Auckland is confronted with a three-sided growth challenge, says a “diplomatically named” discussion document produced by Infrastructure New Zealand.
It pulls few punches. There are not enough homes, there is growing traffic congestion and solving either problem is becoming increasingly unaffordable.
Rapid population growth is exacerbating pressures, but it is not the root cause of Auckland’s growth challenge, the report says.
- The allocations of housing and employment growth in the Unitary Plan are misaligned with Auckland’s infrastructure services.
- The Independent Panel on the Unitary Plan assumed infrastructure could be provided to meet growth. Transport modelling shows that it cannot.
- Growth is everywhere and nowhere and lumpy infrastructure investment cannot keep up.
Infrastructure New Zealand tested the costs and feasibility of delivering an additional 30,000 homes and jobs, over and above current plans, built around rapid transit on undeveloped land.
Five locations around Auckland with sufficient land to support a city of 100,000 residents were examined — Dairy Flat-Silverdale, Kumeu south, Clevedon and Paerata.
“The new Government should target new housing and employment on unzoned land along the rail line through Paerata to meet Auckland’s growth challenge,” says chief executive of Infrastructure New Zealand Stephen Selwood.
“It is cheaper to service with water, energy and transport and strategically located near to employment.
“If the satellite city was supported by a $2 billion upgrade of the rail corridor, we could four-track the southern rail line, allowing non-stop commuter services from the satellite to central Auckland and work places in between.
“That would put the new city within 30 minutes of the CBD and would allow rail freight to be separated from traditional commuter services. KiwiRail could operate with a much greater degree of freedom, helping to get freight off roads.
“Being within 30 minutes of the CBD would also allow much greater densities to be achieved at the satellite than would be possible under a traditional expansive urban development approach.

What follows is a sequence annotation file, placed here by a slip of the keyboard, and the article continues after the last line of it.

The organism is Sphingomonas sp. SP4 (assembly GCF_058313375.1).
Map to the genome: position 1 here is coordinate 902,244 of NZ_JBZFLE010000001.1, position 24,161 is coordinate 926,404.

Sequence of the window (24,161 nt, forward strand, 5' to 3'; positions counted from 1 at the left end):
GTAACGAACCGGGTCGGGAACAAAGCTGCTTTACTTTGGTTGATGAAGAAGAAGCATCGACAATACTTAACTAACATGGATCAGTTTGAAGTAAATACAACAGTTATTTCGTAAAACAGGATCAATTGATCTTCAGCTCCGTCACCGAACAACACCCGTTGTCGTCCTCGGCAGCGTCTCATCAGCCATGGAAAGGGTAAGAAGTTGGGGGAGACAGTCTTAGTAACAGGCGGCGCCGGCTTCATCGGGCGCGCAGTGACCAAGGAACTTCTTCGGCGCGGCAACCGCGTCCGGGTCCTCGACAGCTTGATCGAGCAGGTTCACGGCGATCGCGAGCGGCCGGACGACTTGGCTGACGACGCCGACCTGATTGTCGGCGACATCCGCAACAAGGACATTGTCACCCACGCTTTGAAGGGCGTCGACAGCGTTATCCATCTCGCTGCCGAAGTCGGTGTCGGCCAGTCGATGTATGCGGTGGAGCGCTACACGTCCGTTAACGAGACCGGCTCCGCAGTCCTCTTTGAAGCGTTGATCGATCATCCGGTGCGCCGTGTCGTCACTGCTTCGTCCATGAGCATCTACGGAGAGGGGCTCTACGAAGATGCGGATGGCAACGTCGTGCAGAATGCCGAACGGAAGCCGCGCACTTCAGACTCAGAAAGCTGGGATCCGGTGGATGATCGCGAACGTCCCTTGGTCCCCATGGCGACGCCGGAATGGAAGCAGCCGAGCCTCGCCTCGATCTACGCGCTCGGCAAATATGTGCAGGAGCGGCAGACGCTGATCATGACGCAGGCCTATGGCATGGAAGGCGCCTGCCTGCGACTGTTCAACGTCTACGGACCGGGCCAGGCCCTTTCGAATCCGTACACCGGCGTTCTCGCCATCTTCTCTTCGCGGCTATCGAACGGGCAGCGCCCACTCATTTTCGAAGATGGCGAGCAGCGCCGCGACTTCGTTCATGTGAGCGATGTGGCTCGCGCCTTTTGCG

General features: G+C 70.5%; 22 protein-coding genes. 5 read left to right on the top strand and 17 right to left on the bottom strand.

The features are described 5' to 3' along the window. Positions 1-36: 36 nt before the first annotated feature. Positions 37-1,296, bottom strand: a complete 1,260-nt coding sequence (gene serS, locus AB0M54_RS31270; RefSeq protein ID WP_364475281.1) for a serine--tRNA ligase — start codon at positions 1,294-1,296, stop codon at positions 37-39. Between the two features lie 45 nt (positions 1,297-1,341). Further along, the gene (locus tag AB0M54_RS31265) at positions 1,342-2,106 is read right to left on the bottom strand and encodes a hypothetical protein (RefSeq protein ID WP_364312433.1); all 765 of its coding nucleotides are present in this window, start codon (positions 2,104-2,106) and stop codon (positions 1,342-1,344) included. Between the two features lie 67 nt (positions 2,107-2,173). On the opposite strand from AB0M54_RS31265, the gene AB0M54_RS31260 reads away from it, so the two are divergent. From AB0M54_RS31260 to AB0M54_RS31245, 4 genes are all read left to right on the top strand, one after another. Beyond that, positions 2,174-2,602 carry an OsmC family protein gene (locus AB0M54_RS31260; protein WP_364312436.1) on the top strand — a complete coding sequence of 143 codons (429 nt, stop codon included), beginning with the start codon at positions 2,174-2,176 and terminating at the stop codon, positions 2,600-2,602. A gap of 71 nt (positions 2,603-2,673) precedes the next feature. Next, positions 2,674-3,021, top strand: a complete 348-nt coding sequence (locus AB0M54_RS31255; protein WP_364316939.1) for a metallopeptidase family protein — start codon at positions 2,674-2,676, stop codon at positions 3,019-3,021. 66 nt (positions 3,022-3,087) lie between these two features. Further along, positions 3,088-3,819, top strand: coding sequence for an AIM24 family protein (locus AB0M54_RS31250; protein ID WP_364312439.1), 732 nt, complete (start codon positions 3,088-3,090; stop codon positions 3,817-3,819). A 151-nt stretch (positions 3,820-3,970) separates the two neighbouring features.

“Paerata would be a genuine city. It would provide a range of housing choices and with good masterplanning would be much more land efficient and resilient in a changing climate.
“The most exciting aspect is that the city could be designed to deliver all of our aspirations for the future enabling sustainable living and leveraging technology to the fullest extent.
“We can build better, stronger communities, free from the constraints of previous decisions.
“Developing at scale, we can facilitate the shift to more advanced home construction techniques, common throughout the rest of the world. These are critical to lifting productivity and enabling supply to increase.
“Scale will also be attractive to domestic and international developers and investors.
“If the new Government was to prioritise growth in a satellite city near the rail line in the south and tie new zoning to reprioritised transport investment, we could deliver homes at around half the current cost.
“We estimate that an average new home would cost $430,000 to build. That’s including land, development, infrastructure, GST – everything except a return for risk. How the satellite was delivered, including what risks were accepted by the Government, would determine what price homes could be sold for.
“This is the full cost – not a subsidy. It’s what houses should cost if we plan well and break through some of the barriers created by our current planning-funding-governance system.
“Growth can pay for itself if it is well planned.
“The growth model we have in place at the moment not only allows development in areas which cannot affordably be serviced, it is preventing the delivery of housing at its actual, affordable cost. It is enabling sprawl on productive soil and poor quality infill in established suburbs.
“Intensification of extremely expensive brownfield land is not delivering housing at the price or speed which is required.
“Proactively targeting growth around rail is cheaper, consumes less land and will deliver faster housing.
“The satellite city model can be scaled up to take advantage of new investment and provide for Auckland growth over the long term. It can be aligned with much needed investments in education and health to deliver an exemplar city of the future, providing a better urban lifestyle than can be achieved under existing practice.
“The current incremental approach to growth management in Auckland must change. It is too slow, too expensive and is adding to congestion. Integrating urban development and infrastructure “at scale” is the solution,” Selwood says.
A copy of the Innovation City discussion document can be found here.
The Innovation City video can be found here.
About the Contributor
Infrastructure New Zealand is an independent infrastructure think tank. Its stated core purpose is to advance best practice in the development of world class transport, energy, water, telecommunications and social infrastructure through research, advocacy and public and private sector collaboration.